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STONE CONTAINER CORPORATION v. COMMONWEALTH PENNSYLVANIA (04/09/80)

decided: April 9, 1980.

STONE CONTAINER CORPORATION, PETITIONER
v.
COMMONWEALTH OF PENNSYLVANIA, WORKMEN'S COMPENSATION APPEAL BOARD AND RAMON RODIL, RESPONDENTS



Appeal from the Order of the Workmen's Compensation Appeal Board in case of Ramon Rodil v. Stone Container Corp., No. A-75633.

COUNSEL

Ronald F. Bove, of Swartz, Campbell & Detweiler, for petitioner.

V. Pinnock Bailey, II, for respondent, Ramon Rodil.

President Judge Crumlish and Judges Rogers and Williams, Jr., sitting as a panel of three. Opinion by Judge Rogers.

Author: Rogers

[ 50 Pa. Commw. Page 385]

Stone Container Corporation (Stone) has appealed from an order of the Workmen's Compensation Appeal Board affirming a referee's award of benefits and attorney's fees to one of its former employees, Ramon Rodil.

Mr. Rodil was employed by Stone as a machine operator. On April 16, 1974, while feeding thirty-five pound packages of cardboard sheets into a machine, he bent to catch some falling sheets and felt a sharp, snapping pain in his back. He reported the incident to his supervisor and worked in pain for a week before consulting his physician, Dr. Anthony W. Salem. Mr. Rodil continued to work in pain, receiving medication

[ 50 Pa. Commw. Page 386]

    and exercise therapy from Dr. Salem, until August 25, 1975, when he was admitted to the hospital and was diagnosed as having a herniated lumbar disc. Mr. Rodil underwent surgery for a laminectomy and disc excision and was unable to return to work until April 25, 1976.

Mr. Rodil filed a claim petition for workmen's compensation benefits for the period he was unable to work and a referee conducted hearings on the claim. Mr. Rodil testified and adduced the testimony of Dr. Salem and of Dr. Felipe Alperovich, his surgeon. Stone adduced as its only evidence a recording of a telephone conversation between Mr. Rodil and an insurance claims representative in which Mr. Rodil said that he had injured his back at work in October or November of 1973. The referee found that "[t]he incident of April 16, 1974 either caused the disc herniation and subsequent disability or it aggravated a pre-existing but asymptomatic back condition that claimant was suffering on April 16, 1974" and he awarded compensation. He further found that Stone's introduction of the telephone conversation did not establish a reasonable contest of Mr. Rodil's right to compensation and he awarded an additional twenty percent of the compensation as attorney's fees in accordance with Section 440 of The Pennsylvania Workmen's Compensation Act*fn1 (the Act), 77 P.S. ยง 996. Stone appealed the referee's decision and the Appeal Board affirmed, remanding the record to the referee for the sole purpose of clarifying whether Mr. Rodil's injury was an aggravation of a pre-existing condition or was a new injury. This appeal followed.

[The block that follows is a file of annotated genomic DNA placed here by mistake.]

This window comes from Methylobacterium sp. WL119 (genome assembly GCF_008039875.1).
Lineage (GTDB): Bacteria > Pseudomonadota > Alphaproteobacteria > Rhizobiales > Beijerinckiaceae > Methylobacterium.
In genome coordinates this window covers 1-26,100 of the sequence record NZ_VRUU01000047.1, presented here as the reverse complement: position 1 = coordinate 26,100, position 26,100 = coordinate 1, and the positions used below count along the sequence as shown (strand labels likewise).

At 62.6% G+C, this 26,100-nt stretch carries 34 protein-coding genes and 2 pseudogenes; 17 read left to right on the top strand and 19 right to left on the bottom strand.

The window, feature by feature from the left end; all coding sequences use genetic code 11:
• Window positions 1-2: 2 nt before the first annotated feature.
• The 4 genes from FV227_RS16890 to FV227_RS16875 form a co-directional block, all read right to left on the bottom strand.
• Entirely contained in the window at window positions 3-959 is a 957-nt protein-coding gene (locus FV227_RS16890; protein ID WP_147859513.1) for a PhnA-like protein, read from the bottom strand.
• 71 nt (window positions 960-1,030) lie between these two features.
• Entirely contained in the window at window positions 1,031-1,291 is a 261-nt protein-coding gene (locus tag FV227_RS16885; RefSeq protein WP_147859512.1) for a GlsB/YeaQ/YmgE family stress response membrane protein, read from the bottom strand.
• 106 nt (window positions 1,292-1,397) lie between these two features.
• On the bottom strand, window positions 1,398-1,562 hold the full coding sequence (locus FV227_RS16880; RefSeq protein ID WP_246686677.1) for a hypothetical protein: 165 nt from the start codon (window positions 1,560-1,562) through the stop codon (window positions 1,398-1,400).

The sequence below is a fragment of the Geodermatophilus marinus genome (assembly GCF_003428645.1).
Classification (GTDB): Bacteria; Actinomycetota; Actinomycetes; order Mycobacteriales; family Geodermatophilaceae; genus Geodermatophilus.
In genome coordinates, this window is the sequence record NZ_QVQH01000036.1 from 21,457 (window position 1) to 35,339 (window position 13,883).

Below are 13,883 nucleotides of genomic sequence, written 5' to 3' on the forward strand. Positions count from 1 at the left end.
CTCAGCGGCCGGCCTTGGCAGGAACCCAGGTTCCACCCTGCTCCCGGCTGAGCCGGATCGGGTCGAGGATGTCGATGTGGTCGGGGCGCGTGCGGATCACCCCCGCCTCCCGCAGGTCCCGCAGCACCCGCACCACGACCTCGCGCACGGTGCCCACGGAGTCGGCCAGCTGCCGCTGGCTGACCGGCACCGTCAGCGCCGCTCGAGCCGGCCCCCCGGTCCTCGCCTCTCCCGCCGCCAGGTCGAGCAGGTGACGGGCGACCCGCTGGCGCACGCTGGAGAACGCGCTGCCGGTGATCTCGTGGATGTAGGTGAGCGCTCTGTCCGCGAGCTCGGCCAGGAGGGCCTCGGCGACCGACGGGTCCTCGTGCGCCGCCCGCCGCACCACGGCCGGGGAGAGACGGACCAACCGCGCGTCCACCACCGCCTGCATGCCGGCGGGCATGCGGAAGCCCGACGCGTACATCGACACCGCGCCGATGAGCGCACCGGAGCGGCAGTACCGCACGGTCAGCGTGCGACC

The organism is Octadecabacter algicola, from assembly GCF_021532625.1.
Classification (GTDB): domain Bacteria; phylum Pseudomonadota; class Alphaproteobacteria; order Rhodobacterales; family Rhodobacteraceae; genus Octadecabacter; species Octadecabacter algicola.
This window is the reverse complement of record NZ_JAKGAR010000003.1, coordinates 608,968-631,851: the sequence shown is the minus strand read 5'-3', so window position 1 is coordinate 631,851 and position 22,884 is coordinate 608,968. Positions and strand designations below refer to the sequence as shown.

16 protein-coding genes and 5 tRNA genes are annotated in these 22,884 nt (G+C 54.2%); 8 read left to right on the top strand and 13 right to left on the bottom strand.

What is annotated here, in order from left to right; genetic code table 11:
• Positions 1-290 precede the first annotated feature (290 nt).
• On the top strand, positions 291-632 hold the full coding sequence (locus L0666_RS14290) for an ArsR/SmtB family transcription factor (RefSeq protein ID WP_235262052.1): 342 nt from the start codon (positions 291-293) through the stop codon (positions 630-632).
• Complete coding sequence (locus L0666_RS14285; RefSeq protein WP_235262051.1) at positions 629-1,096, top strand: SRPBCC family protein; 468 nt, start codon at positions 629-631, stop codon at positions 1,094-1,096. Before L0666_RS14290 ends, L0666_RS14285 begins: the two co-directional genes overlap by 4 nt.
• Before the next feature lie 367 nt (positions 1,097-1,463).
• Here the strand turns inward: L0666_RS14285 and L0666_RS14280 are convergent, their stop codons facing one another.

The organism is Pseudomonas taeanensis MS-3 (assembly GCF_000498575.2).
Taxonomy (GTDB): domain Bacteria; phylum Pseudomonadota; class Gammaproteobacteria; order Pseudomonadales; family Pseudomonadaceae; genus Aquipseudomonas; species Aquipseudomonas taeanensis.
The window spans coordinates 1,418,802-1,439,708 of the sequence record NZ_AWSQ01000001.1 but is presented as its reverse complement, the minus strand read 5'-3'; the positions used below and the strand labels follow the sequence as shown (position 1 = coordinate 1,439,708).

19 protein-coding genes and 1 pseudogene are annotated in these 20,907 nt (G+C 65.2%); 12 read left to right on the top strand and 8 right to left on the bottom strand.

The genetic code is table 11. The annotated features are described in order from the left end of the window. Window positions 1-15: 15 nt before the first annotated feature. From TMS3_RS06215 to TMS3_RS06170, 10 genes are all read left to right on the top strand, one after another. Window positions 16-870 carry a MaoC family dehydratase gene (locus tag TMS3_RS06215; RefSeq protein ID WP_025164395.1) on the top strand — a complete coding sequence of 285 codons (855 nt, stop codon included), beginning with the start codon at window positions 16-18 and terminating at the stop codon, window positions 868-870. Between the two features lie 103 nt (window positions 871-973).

Stone first says that there was insufficient competent evidence to support the referee's finding that Mr.

[ 50 Pa. Commw. Page 387]

Rodil's injury of April 16, 1974 caused the disc herniation diagnosed and treated in August 1975. We disagree. Where there is no obvious causal relationship between an injury and a disability, a workmen's compensation claimant must establish the causal connection with unequivocal medical testimony in order to recover. Montgomery Mills Co. v. Workmen's Compensation Appeal Board, 26 Pa. Commonwealth Ct. 471, 364 A.2d 508 (1976). However, the absence of explicit testimony linking the injury to the disability will not preclude recovery where a referee who personally heard the medical evidence has determined that the requisite causation was present and the record as a whole supports the determination. Owens v. Workmen's Compensation Appeal Board, 39 Pa. Commonwealth Ct. 510, 395 A.2d 1032 (1979). Here, the medical testimony and the record support the referee's finding. The record contains Mr. Rodil's uncontradicted testimony that he injured his back at work and reported the injury to his supervisor. Dr. Salem testified that he suspected the presence of a herniated disc when he examined Mr. Rodil on April 24, 1974, one week after the injury. Dr. Salem testified further that he thought Mr. Rodil had at that time attributed the pain to straining his back at work the previous week. Dr. Salem's office records show that he treated Mr. Rodil's back three times in 1974 and once in 1975 before hospitalization and surgery in August 1975. Both Dr. Salem and Dr. Alperovich testified unequivocally that Mr. Rodil had a herniated ...


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